The Social Security and Medicare Trustees issued their annual reports on the state of the two programs’ finances today. Social Security, according to its Trustees, has a $2.7 trillion surplus, enough to fully meet the demands of a growing retiree cohort through 2033 – the same as last year. With no action from Congress, it would cover most benefits through 2087. The Trustees report for Medicare noted that its Trust Fund, which covers hospital care, can fully pay benefits through 2026 – two years later than forecast last year. The Medicare trustees report shows reduced cost growth; this is further proof in many experts’ eyes that health care reform is working for seniors.
On Monday, the Alliance released its annual report detailing the voting record of every U.S. Senator and Representative on key issues affecting current and future retirees.
Sen. Tom Harkin (D-IA) recently introduced the Strengthen Social Security Act, S.567. Instead of offering a cold, calculated benefit cut like the chained CPI, this bill would actually increase Social Security Cost of Living Adjustments (COLA’s) by an average of $800!
On Wednesday, over a hundred Alliance activists joined with several leading members of the U.S. Senate and House for an energetic press event on Capitol Hill. The event was headlined by Sen. Bernie Sanders (I-VT), and also featured remarks by Sens. Elizabeth Warren (D-MA), Jack Reed (D-RI), and Al Franken (D-MN); as well as Reps. Jan Schakowsky (D-IL), Keith Ellison (D-MN), Ted Deutch (D-FL), Peter DeFazio (D-OR) and David Cicilline (D-RI).
May is Older Americans Month, when communities around the country come together to honor seniors. In the proclamation issued by the White House, President Obama notes the contributions retirees make to the country through volunteer programs such as Senior Corps. You can read the proclamation at http://tinyurl.com/cgsrorp.
This week, Rep. David Cicilline (D-RI) introduced a resolution in the U.S. House of Representatives expressing clear opposition to using the chained CPI method to calculate cost-of-living adjustments (COLAs) for Social Security benefits. In light of recent budget proposals that include chained CPI, it is crucial that Rep. Cicilline’s resolution receives a high level of support.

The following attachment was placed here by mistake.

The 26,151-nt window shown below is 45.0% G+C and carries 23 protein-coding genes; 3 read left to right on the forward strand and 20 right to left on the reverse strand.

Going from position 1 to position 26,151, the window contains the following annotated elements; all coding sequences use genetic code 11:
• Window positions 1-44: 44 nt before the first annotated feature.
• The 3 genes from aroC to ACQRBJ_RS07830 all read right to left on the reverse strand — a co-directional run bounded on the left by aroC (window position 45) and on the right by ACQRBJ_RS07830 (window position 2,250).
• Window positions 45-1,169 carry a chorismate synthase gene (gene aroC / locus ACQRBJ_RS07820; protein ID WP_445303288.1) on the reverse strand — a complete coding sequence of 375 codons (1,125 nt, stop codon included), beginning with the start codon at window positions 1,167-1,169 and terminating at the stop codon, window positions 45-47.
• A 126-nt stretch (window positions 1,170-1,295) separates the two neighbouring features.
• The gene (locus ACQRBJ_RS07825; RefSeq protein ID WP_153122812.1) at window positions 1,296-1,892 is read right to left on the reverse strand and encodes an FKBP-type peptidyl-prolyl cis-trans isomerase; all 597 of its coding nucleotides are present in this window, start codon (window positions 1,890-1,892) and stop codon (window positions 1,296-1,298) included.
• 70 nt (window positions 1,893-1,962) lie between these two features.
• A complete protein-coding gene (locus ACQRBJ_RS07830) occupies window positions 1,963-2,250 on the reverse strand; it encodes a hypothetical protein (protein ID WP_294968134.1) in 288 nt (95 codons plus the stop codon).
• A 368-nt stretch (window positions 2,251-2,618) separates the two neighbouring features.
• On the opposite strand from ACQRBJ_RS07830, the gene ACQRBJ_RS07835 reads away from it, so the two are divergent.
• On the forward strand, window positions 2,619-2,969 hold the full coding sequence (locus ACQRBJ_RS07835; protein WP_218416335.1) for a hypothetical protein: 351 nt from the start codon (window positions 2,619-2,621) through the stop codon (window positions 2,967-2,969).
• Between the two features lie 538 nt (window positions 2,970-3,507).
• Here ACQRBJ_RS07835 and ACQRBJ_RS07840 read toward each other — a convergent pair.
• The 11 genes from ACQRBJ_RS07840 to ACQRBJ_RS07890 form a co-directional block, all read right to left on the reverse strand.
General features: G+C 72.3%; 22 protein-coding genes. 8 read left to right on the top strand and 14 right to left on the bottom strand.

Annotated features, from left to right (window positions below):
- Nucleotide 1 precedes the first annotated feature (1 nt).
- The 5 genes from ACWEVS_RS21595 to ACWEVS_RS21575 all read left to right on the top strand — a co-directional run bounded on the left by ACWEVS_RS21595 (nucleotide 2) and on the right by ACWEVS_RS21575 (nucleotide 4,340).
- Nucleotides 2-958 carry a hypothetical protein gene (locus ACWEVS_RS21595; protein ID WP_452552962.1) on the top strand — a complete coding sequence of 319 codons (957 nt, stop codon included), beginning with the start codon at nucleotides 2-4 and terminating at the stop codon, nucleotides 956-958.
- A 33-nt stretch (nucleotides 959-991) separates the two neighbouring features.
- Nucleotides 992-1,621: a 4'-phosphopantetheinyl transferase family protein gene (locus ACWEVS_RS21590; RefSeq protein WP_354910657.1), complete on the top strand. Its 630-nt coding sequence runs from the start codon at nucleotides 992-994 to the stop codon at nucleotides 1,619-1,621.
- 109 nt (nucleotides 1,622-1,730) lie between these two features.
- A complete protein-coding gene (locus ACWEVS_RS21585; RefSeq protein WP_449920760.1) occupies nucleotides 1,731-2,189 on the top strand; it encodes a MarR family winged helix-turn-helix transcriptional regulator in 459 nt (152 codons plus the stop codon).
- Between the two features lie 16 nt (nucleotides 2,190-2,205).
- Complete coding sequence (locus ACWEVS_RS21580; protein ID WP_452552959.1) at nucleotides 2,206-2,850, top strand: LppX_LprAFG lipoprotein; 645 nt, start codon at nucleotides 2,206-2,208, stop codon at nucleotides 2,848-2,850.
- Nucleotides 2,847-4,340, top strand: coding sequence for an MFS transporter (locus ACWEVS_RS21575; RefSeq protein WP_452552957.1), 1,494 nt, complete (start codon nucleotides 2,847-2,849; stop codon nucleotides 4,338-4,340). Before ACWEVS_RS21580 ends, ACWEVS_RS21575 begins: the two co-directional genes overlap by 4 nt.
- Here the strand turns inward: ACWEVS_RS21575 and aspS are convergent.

The Alliance joined the broad Strengthen Social Security coalition Tuesday at the White House to deliver 2.3 million petitions against the proposal to change the Social Security cost of living adjustment (COLA) to the chained CPI formula, which would cut benefits for current and future beneficiaries. President Obama’s budget released Wednesday outlines over $4 trillion in deficit reduction, but headlines centered around his first-ever proposal to cut Social Security. Tuesday’s action was widely covered in the media. Tens of millions of workers, seniors and disabled veterans were represented. Their message: “We must not balance the budget on the backs of the elderly, disabled vets, the sick, the women or the children.” Senator Bernie Sanders (I-VT), headlining Tuesday’s event, said, “When one out of four major profitable corporations pays nothing in federal income taxes, we know how we can deal with deficit reduction in a way that is fair.” Videos from the press conference and rally can be viewed here http://bit.ly/ZKr1Lh.
Press reports indicate that President Obama will include cuts to Social Security cost of living adjustments (COLAs) and Medicare in his budget proposal next Wednesday http://nyti.ms/14T0YSY. The President will reportedly propose the use of the chained CPI to calculate cost of living adjustments (COLAs) if it is linked to taxes on the wealthy and infrastructure investments.